Since I don’t have tons of events that I get to facilitate with others (most often I’m on my own), I haven’t been able to create more of these (yet!), but I have been testing out my mobile iMovie skills with lifting videos too. I love when I can combine a hobby, a passion and a new skill! I’ve been filming my lifts to check my form (and loving Iron Path to really critique myself for anyone who’s interested), and then pulling together separate clips to form little mini progress videos for myself.
Here are a few of my main lifts for you:
Quick Mobile Filming & Editing Lessons Learned
I’m not sure why I’m uploading these to Flickr instead of YouTube – I think mostly because I am trying not to mix my professional YouTube channel with personal things (but I’ve been doing that all along with Flickr), and eventually I’ll probably upload them to my personal Google account. Either way, all this playing has taught me a few things:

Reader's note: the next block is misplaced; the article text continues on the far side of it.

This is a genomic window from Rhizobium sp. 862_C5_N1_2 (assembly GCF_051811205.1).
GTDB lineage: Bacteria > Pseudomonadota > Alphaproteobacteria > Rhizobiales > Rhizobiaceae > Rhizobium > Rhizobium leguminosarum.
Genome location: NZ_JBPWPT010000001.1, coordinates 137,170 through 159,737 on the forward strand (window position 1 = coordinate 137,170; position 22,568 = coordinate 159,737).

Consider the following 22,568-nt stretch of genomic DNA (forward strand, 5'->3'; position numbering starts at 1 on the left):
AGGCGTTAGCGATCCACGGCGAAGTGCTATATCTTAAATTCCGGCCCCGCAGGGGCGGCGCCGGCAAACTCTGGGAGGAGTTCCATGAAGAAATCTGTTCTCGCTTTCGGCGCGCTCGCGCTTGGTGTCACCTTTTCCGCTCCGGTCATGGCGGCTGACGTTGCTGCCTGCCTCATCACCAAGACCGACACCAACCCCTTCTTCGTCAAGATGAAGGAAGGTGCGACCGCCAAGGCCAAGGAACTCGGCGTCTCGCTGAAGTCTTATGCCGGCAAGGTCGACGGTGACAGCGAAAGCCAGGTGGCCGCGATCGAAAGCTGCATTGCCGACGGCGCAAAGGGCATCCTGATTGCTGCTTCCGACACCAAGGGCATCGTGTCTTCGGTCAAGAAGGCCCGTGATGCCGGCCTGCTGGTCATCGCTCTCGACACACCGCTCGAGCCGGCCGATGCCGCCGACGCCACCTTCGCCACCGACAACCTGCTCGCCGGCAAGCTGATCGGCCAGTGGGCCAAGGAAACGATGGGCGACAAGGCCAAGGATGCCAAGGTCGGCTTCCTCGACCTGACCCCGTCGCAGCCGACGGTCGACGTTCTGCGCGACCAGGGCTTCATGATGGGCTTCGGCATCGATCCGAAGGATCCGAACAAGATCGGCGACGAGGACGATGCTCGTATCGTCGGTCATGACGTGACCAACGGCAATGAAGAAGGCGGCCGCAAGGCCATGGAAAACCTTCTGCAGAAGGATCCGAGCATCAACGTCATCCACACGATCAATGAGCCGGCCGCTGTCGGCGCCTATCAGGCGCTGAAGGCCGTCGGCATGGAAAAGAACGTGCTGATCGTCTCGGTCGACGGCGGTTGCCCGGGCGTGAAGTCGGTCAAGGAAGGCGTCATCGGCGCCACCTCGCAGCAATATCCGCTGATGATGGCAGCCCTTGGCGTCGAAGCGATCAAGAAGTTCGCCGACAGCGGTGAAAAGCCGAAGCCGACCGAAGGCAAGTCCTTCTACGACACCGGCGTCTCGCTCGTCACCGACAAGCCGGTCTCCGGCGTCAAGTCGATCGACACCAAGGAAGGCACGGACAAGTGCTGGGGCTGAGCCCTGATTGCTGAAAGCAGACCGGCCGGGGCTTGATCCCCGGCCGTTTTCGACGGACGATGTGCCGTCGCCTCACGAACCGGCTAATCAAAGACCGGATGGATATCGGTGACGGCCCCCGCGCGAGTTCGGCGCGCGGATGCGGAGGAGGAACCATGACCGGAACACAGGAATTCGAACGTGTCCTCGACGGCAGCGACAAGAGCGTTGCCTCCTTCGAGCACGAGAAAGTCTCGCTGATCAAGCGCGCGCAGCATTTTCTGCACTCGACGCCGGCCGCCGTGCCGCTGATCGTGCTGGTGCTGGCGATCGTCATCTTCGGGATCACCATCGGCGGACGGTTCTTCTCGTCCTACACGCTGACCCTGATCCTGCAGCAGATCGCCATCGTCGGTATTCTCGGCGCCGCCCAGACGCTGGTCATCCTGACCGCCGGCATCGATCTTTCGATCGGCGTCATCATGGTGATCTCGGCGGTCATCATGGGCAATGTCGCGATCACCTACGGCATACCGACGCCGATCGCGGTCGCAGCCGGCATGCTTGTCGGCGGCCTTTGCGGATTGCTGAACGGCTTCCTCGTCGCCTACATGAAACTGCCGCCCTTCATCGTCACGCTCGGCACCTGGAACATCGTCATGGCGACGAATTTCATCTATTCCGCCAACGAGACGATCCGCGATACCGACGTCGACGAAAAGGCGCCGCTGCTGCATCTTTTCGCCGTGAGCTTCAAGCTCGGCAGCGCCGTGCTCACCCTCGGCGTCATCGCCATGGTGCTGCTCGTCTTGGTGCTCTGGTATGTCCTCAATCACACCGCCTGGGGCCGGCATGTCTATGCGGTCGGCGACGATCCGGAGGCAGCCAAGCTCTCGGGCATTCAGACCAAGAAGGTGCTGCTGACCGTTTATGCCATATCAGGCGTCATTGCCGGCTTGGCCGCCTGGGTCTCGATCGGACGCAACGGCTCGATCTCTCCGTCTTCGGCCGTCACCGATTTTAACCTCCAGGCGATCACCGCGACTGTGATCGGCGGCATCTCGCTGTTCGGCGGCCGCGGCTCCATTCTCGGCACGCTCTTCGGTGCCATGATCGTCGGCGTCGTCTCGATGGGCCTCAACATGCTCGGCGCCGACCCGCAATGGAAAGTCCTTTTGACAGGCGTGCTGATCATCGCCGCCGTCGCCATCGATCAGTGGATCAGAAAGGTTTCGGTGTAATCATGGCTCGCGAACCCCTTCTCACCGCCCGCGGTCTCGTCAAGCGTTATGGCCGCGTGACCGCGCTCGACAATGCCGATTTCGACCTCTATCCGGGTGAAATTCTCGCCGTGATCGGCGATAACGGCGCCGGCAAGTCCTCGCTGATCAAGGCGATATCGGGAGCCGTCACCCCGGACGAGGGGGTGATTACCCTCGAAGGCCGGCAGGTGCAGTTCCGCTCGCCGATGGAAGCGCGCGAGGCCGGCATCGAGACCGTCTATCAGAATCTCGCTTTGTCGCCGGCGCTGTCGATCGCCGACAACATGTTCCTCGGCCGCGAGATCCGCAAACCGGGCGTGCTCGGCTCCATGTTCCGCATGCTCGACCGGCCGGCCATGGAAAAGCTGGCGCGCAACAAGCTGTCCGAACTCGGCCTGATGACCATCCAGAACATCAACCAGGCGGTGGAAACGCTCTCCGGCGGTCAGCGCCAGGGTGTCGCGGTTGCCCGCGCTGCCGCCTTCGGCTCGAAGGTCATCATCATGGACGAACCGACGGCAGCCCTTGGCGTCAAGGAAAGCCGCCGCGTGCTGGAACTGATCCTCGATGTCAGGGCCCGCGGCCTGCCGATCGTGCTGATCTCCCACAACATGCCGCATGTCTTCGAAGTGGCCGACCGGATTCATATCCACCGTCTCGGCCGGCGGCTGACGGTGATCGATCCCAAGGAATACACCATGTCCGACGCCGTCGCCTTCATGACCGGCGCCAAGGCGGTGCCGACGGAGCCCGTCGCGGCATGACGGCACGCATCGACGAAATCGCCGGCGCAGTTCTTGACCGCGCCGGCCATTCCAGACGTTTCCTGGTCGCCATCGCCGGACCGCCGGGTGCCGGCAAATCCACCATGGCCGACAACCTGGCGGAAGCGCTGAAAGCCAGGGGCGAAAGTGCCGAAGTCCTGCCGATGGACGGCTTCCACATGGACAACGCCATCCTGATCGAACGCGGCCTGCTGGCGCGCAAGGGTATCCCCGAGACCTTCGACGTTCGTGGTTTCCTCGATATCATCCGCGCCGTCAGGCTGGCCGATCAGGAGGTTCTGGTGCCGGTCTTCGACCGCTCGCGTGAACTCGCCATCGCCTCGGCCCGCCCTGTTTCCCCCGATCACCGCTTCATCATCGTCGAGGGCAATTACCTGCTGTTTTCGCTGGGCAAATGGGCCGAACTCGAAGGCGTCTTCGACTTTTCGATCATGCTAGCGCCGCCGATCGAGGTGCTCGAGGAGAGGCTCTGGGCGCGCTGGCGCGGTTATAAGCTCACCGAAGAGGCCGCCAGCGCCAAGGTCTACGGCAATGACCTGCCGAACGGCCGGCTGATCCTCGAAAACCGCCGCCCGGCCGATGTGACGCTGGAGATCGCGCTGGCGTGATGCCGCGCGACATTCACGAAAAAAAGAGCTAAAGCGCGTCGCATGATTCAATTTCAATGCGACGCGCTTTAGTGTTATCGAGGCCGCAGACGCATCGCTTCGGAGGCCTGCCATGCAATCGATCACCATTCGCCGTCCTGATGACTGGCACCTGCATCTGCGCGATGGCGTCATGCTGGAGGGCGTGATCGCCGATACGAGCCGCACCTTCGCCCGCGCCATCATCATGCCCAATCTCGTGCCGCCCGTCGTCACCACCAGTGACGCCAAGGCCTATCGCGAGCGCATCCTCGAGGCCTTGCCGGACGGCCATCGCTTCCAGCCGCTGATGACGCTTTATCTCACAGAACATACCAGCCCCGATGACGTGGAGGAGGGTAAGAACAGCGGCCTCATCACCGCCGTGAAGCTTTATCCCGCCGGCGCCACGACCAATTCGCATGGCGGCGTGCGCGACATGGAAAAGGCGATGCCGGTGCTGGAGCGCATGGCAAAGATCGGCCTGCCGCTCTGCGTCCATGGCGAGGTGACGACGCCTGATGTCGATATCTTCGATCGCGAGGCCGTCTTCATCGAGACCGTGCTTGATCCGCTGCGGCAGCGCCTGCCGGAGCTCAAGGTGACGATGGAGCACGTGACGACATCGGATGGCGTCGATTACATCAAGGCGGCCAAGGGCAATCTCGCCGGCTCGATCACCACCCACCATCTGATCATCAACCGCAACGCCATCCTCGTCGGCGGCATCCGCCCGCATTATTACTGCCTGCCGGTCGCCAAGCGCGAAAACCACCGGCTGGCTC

- always hold the camera horizontally (you can clearly see which ones were held vertically above). It just looks so good on the phone when you hold the camera vertically!
- the video capture from my phone is kind of a zoomed in version of the photo capture, so I always need to hold/place the camera much farther back than I think.
- autofocus and lighting are much harder with video footage – especially when I’m filming myself and not actually watching the filming as it’s happening.
- always select the portion of the clip you actually want to use before you import into iMovie